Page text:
Irish Sea border ‘as bad as hard Brexit’
Unionist leaders will today tell the European Union's chief Brexit negotiator Michel Barnier that they will not accept Northern Ireland being treated differently from the rest of the UK.
DUP leader Arlene Foster said that any barrier to trade between Northern Ireland and Great Britain would be "catastrophic", while Ulster Unionist leader Robin Swann said it would be as economically "harmful as a no-deal Brexit".
The talks come ahead of ahead of next week's EU summit, which is seen as crucial to the outcome of the Brexit negotiations.
Leaders of the 27 remaining EU states are due to gather in Prime Minister Theresa May's absence on October 17 for an eve-of-summit briefing from Mr Barnier at which he is expected to deliver his assessment of whether a deal is within reach.
Hopes that a withdrawal deal can be completed within weeks have been fuelled by weekend comments from Ireland's deputy prime minister Simon Coveney, who has insisted that both sides were 90% there.
Mrs Foster's meeting comes after comments last week that her party would not agree to any solution which would see a 'sea border' between Northern Ireland and the rest of the UK.
Speaking in advance of the visit, Mrs Foster said the DUP's only red line was that no new borders would be created between Northern Ireland and the rest of the UK.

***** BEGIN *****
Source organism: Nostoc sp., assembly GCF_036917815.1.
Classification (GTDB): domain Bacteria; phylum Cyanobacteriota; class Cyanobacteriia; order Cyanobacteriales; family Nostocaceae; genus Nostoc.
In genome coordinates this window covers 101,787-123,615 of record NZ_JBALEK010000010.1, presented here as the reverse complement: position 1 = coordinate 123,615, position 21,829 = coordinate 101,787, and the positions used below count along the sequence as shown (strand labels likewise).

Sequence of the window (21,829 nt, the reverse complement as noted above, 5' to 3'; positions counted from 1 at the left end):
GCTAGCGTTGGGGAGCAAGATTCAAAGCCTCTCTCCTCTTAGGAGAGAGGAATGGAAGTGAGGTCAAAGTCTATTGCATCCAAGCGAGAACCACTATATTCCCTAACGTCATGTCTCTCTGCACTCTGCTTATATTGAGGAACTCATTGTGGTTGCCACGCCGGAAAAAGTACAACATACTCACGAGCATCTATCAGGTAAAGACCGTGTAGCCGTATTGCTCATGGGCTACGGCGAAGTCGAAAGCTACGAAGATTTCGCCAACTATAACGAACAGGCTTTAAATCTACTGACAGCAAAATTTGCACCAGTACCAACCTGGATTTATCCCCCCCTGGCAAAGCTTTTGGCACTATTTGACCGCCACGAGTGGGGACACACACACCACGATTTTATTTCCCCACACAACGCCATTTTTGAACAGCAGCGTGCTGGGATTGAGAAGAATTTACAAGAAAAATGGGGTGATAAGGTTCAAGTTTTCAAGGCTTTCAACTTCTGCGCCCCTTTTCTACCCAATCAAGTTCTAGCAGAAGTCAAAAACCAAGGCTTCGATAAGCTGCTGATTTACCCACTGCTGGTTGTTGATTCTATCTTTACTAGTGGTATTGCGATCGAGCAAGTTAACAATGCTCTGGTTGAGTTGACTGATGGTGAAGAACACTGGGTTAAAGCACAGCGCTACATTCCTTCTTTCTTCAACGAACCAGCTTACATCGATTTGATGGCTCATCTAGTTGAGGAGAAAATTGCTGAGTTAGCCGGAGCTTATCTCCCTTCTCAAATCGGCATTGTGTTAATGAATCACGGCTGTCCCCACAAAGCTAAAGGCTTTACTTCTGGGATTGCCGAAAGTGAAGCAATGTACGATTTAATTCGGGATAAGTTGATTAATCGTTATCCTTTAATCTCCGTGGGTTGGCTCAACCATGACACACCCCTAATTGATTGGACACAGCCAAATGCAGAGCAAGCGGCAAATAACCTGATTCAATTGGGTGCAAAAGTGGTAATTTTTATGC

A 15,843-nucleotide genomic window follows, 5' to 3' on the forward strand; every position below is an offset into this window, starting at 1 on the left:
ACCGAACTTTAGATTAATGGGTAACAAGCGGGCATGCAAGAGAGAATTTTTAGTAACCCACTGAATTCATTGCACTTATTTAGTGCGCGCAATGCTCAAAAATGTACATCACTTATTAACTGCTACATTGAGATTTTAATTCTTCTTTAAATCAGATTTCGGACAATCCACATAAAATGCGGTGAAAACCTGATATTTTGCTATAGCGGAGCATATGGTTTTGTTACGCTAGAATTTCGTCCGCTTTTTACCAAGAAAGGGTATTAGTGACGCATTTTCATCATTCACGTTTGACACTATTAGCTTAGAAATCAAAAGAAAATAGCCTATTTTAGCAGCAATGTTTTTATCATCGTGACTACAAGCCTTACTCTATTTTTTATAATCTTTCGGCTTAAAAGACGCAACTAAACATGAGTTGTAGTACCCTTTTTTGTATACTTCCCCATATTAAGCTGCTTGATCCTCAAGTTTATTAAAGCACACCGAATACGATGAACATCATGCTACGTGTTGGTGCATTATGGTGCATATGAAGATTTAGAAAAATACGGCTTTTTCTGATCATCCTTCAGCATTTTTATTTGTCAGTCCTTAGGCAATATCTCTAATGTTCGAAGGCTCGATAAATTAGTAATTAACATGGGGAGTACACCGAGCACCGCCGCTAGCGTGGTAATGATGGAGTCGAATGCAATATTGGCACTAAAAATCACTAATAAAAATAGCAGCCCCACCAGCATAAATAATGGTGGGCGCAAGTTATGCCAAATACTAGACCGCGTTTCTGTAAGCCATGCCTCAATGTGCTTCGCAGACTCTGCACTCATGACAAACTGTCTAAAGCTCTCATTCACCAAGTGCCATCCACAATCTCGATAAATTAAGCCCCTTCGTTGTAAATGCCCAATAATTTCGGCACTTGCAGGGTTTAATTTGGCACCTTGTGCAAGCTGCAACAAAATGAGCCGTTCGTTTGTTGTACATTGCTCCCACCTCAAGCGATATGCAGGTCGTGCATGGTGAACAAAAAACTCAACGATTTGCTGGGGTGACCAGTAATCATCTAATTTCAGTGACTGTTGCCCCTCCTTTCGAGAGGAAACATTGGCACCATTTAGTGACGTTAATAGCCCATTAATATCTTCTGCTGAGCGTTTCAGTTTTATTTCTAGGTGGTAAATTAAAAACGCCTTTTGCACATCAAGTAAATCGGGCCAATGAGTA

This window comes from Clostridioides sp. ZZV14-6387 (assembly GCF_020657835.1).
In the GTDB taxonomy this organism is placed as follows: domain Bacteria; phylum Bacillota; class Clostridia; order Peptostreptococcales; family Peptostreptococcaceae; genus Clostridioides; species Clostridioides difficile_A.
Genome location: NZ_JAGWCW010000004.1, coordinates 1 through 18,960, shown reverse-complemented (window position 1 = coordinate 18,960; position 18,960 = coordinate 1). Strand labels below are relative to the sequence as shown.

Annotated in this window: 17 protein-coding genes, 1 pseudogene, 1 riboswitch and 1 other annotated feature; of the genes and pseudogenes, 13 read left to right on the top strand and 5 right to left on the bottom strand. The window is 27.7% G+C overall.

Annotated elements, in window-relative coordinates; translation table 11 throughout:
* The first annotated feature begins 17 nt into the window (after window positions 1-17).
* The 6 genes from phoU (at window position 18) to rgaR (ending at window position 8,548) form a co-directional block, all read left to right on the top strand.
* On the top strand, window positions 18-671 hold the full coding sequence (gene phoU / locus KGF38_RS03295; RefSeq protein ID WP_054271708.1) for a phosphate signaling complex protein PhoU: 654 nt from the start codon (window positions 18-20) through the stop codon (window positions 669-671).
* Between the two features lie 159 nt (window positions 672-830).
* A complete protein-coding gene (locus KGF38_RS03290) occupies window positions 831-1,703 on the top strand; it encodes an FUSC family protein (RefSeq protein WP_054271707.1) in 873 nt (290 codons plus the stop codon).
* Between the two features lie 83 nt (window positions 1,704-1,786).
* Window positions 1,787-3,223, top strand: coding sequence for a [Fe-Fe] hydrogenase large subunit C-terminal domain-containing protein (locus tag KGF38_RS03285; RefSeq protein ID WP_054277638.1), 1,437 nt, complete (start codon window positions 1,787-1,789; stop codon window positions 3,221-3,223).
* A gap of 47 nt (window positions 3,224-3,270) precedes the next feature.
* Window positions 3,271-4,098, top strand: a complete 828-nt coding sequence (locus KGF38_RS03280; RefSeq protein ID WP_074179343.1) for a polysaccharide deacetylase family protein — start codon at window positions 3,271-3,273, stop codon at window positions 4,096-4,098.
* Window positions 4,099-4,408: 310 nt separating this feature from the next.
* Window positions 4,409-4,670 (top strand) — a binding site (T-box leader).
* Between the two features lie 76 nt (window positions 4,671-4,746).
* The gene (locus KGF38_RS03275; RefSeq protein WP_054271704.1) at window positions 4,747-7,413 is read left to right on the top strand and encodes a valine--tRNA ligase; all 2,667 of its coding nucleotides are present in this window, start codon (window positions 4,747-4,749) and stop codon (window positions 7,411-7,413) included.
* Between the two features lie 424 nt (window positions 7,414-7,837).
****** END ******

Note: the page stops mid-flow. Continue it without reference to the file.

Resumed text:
"To create a barrier to that trade would be catastrophic," she said.
"We want to see an exit deal which means Northern Ireland has unfettered access to and from the GB market but also full beneficiaries of any new trade deals with the United Kingdom after Brexit.
"Our red line also respects and protects Northern Ireland's constitutional place in the United Kingdom. Many who claim to respect the Belfast Agreement fail to respect the principle of consent which was part of that agreement.
"Indeed, they would happily redraw the border and annex Northern Ireland away from the rest of the UK."
Meanwhile, Mr Swann said the legitimate concerns of unionists must not be dismissed in the Brexit negotiations.
"As unionists it is vital to us that the constitutional integrity of the United Kingdom is preserved throughout this process, but it is also clear that in terms of the economic well-being of Northern Ireland, any border along the Irish Sea would be as harmful as a no-deal Brexit."
Pro-Remain parties - the SDLP, Sinn Fein, Green Party and Alliance - met Mr Barnier on Friday.
During a post-meeting press conference, SDLP leader Colum Eastwood and Sinn Fein deputy leader Michelle O'Neill said that giving the suspended Assembly any say over the backstop would be unacceptable.
Consulting Stormont on the backstop could effectively give the DUP a veto on a deal, they added.